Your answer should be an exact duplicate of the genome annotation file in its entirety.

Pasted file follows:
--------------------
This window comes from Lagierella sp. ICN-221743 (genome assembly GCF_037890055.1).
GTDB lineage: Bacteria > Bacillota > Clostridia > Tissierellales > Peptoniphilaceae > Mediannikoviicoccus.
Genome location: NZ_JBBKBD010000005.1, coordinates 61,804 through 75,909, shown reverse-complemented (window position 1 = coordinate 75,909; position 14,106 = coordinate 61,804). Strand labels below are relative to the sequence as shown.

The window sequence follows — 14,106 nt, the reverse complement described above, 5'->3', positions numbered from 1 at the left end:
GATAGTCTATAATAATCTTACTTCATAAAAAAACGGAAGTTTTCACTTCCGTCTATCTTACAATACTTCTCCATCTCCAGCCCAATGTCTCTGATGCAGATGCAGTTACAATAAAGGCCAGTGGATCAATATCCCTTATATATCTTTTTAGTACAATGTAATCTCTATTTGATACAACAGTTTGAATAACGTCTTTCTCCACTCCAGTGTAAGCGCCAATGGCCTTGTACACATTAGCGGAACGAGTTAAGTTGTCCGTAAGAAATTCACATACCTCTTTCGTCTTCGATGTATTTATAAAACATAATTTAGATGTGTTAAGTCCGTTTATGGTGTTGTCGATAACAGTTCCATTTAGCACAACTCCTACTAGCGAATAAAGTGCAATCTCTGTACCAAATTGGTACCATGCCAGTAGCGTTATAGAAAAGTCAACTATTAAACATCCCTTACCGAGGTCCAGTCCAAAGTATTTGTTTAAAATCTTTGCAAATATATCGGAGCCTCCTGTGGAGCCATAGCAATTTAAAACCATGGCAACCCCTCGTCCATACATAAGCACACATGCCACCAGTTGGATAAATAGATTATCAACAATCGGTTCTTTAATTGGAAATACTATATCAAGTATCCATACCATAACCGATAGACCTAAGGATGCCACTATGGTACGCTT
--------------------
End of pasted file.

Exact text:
This window comes from Lagierella sp. ICN-221743 (genome assembly GCF_037890055.1).
GTDB lineage: Bacteria > Bacillota > Clostridia > Tissierellales > Peptoniphilaceae > Mediannikoviicoccus.
Genome location: NZ_JBBKBD010000005.1, coordinates 61,804 through 75,909, shown reverse-complemented (window position 1 = coordinate 75,909; position 14,106 = coordinate 61,804). Strand labels below are relative to the sequence as shown.

The window sequence follows — 14,106 nt, the reverse complement described above, 5'->3', positions numbered from 1 at the left end:
GATAGTCTATAATAATCTTACTTCATAAAAAAACGGAAGTTTTCACTTCCGTCTATCTTACAATACTTCTCCATCTCCAGCCCAATGTCTCTGATGCAGATGCAGTTACAATAAAGGCCAGTGGATCAATATCCCTTATATATCTTTTTAGTACAATGTAATCTCTATTTGATACAACAGTTTGAATAACGTCTTTCTCCACTCCAGTGTAAGCGCCAATGGCCTTGTACACATTAGCGGAACGAGTTAAGTTGTCCGTAAGAAATTCACATACCTCTTTCGTCTTCGATGTATTTATAAAACATAATTTAGATGTGTTAAGTCCGTTTATGGTGTTGTCGATAACAGTTCCATTTAGCACAACTCCTACTAGCGAATAAAGTGCAATCTCTGTACCAAATTGGTACCATGCCAGTAGCGTTATAGAAAAGTCAACTATTAAACATCCCTTACCGAGGTCCAGTCCAAAGTATTTGTTTAAAATCTTTGCAAATATATCGGAGCCTCCTGTGGAGCCATAGCAATTTAAAACCATGGCAACCCCTCGTCCATACATAAGCACACATGCCACCAGTTGGATAAATAGATTATCAACAATCGGTTCTTTAATTGGAAATACTATATCAAGTATCCATACCATAACCGATAGACCTAAGGATGCCACTATGGTACGCTT